Thursday, June 6, 2013

Playin' in the band...

Now here's an interesting challenge:  on Sunday I led a nearly 20 person band of wildly talented musicians through a 90 concert and tonight I will take the back seat to become a player in my friend's jazz ensemble.  One day I called all the shots and directed the ebb and flow of the sets while tonight I must become one who will receive and respond to the direction of another.  An interesting change of pace, yes?  Being a back-up guy and playing bass, you see, is a very different groove than being the front man and setting the pace.

Each role demands a different skill set: when I lead a band, for example, I not only insist on practicing a lot before a gig - it is important to me that everyone has maximum comfort with the music - but I like to encourage each player to watch me carefully for cues concerning pace, improvisation, volume, etc. In my band, I not only listen to the music of the moment, but anticipate what comes next so that we might all get there together.  After all, we're working mostly with non-professionals and big bands require that kind of clear leadership. 

Not so tonight as our gig will be much more... free form. We almost never practice as an ensemble, there are never any prepared set lists and we rarely discuss in advance what we want to accomplish. To be sure, we get together for dinner before hand and check in as friends - and that is always important. What's more, I will work closely with the drummer to keep the beat tight, I'll listen and read the charts as carefully as I can and keep in regular contact with the piano player, but tonight all bets are off about the shape and groove of a tune because this is free form playing to the max.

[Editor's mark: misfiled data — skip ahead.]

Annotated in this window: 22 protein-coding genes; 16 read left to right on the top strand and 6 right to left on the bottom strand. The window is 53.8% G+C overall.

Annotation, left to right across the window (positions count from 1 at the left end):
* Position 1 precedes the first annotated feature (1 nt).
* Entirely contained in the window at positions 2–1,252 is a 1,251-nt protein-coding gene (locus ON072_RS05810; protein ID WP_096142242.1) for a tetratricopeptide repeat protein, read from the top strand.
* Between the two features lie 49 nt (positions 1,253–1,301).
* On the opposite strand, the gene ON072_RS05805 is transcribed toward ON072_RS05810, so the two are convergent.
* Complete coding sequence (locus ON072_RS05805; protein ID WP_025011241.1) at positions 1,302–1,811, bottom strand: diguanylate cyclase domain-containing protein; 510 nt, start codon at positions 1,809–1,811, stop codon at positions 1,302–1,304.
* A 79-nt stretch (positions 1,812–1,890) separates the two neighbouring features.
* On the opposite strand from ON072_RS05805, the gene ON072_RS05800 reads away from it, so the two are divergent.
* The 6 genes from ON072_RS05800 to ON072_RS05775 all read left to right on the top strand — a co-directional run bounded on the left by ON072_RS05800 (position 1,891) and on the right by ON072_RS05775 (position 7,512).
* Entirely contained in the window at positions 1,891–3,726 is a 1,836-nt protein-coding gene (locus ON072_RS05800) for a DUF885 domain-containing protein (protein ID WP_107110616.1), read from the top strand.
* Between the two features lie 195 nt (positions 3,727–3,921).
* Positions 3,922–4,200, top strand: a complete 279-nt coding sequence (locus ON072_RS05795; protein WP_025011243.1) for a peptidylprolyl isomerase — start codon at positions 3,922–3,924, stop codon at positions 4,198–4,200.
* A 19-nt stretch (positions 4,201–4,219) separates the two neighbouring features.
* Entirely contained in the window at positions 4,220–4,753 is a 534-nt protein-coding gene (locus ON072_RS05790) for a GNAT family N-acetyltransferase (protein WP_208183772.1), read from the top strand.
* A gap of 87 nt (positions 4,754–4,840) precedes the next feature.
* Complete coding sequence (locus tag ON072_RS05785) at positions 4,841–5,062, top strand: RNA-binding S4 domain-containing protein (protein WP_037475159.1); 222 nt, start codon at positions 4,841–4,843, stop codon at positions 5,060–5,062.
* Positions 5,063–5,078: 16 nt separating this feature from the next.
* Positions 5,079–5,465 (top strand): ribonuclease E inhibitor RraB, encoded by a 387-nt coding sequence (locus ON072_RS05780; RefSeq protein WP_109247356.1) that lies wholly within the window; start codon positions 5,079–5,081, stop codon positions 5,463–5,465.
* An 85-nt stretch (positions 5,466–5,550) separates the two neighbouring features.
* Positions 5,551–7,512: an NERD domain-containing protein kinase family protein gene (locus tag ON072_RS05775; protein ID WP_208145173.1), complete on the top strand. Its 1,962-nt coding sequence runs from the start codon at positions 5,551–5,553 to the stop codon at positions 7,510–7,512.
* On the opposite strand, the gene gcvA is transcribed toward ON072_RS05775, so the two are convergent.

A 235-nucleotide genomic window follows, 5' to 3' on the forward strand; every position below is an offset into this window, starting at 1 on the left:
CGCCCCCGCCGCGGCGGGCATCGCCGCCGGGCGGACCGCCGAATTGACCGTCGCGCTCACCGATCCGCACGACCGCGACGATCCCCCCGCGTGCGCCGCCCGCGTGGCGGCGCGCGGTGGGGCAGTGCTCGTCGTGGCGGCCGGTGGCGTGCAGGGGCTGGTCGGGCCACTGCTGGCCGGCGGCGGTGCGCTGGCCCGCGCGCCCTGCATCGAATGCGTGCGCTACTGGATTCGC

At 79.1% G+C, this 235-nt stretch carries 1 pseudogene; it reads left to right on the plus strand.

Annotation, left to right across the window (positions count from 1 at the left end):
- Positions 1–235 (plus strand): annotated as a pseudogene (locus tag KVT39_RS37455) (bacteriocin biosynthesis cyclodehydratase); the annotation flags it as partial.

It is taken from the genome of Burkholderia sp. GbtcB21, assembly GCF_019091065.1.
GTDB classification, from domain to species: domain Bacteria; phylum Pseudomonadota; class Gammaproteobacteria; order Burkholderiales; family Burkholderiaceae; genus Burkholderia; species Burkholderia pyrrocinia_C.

Sometimes there are magical moments playing this way - especially when we're given the go ahead to go way out of the box - and then the spontaneity is a total gas. Being in the moment when all the notes and rhythms come together is unlike anything else: it is pure blessing. Other times, however, we have a train wreck on the bandstand and simply try to put the song out of its misery as quickly as possible. There are lots of reasons for train wrecks, right?  We're not together in our understandings of the song - or the chart - we fight each other for the right beat or feeling - too much alcohol has been flowing - we've just had a fight with a loved one - we're too tired from our day job.  Who knows?  Except you DO know when it happens and I hate train wrecks on stage.

Tonight we'll be playing with the same group that went to Istanbul together two years ago - a reunion of sorts.  My hope (but not my call) is that we play a lot of things from that tour, both because we know them well and to stand in solidarity with our friends in Turkey.  But it may not happen that way because, like I noted earlier, this is not my call - I'm a side-man tonight - and my job is to do what the band leader calls as best as I can.  I'll let you know how it turns out...

NOTE:  So the gig went really well - there were a few train wrecks and some hurt feelings, too - but we talked them out and have another show tomorrow.  But there was also MAGIC happening, too and I give thanks to God for those blessings. (I also give thanks for the very different understandings I am working with playing in two very different bands and hope to learn from them both.)

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